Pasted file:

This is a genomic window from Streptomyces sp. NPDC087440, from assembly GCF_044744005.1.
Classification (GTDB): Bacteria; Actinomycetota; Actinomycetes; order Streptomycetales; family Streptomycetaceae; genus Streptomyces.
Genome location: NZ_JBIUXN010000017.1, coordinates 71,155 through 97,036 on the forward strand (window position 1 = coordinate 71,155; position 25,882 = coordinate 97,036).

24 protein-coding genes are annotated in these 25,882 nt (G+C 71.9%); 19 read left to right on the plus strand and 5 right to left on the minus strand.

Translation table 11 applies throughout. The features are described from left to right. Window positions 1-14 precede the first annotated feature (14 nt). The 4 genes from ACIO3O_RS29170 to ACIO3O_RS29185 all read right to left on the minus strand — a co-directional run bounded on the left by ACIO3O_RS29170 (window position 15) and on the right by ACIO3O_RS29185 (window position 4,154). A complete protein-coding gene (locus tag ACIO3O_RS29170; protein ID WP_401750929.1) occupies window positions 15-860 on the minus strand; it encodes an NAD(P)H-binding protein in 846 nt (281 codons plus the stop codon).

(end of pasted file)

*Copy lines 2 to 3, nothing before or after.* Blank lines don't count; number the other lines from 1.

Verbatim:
Classification (GTDB): Bacteria; Actinomycetota; Actinomycetes; order Streptomycetales; family Streptomycetaceae; genus Streptomyces.
Genome location: NZ_JBIUXN010000017.1, coordinates 71,155 through 97,036 on the forward strand (window position 1 = coordinate 71,155; position 25,882 = coordinate 97,036).